Despite the serious environmental toll extracted over the last two decades of phenomenal economic growth in China, a new report by the World Bank says the Government can build an environmentally sustainable future, but only by changing its development strategy.
The report, entitled "China: Air, Land and Water - Environmental Priorities for a New Millennium," points to three areas of success: broad-based and absolute reduction in industrial air and water pollutant emissions during the second half of the 1990s; the reversal of deforestation through massive investments in reforestation and afforestation; and the reversal of secondary salinization in irrigation areas through major control and prevention programmes.
"These achievements are arguably unprecedented in any country at China's state of economic development," said Yukon Huang, the Bank's Country Director for China. "Yet," he added, "the battle is not even close to being won - environmental challenges are likely to get far greater and more complex over the next 10 years and the Government will have to re-orient its approach if it wants to make further progress."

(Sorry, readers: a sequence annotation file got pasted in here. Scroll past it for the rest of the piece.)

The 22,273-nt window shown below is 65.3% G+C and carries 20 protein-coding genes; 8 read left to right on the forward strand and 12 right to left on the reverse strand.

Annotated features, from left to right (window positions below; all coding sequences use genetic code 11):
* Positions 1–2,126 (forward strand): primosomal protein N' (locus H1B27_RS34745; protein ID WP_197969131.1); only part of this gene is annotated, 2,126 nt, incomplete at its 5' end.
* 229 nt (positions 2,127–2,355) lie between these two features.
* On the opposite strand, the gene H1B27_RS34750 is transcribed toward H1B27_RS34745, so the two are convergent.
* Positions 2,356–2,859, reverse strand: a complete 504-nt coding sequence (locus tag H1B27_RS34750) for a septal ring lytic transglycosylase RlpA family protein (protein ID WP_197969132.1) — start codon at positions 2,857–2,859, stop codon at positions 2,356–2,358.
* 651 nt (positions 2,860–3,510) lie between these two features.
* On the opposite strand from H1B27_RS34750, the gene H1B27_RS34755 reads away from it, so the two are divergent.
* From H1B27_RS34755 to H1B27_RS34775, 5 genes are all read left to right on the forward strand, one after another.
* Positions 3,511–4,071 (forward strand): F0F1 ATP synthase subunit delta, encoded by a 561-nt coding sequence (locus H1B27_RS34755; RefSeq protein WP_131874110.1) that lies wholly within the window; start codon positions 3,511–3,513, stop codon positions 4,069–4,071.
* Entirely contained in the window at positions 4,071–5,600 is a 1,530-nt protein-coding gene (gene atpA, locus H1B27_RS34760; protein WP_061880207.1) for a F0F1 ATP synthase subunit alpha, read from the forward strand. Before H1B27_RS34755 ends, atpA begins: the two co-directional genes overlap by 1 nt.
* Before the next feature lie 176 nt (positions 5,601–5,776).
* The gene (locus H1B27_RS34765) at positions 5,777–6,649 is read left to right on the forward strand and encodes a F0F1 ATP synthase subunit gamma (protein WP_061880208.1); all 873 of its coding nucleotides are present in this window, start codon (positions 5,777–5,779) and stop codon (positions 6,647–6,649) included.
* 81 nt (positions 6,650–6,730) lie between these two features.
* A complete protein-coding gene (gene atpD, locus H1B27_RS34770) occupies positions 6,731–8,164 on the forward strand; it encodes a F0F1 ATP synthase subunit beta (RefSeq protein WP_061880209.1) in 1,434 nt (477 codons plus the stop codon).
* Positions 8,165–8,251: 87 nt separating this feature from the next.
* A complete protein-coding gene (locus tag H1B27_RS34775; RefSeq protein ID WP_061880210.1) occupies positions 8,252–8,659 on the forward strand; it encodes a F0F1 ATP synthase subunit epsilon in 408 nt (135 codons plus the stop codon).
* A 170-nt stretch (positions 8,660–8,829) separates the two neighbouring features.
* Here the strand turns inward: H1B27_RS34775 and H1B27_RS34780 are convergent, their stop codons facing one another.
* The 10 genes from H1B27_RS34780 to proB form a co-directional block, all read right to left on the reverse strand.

The report, prepared by a World Bank team and assisted by technical specialists from 10 Chinese research institutes, universities and other organizations, reviews the state of the environment, assesses the effectiveness of the Government's environmental protection work over the last 10 years, and makes recommendations on how to address the new challenges which will face the country in the near future.
Among its proposals, the report urges moving from the current approach of mainly fixing the harmful effects of other development decisions to a more proactive strategy aimed at avoiding or minimizing the adverse environmental effects of development in the first place.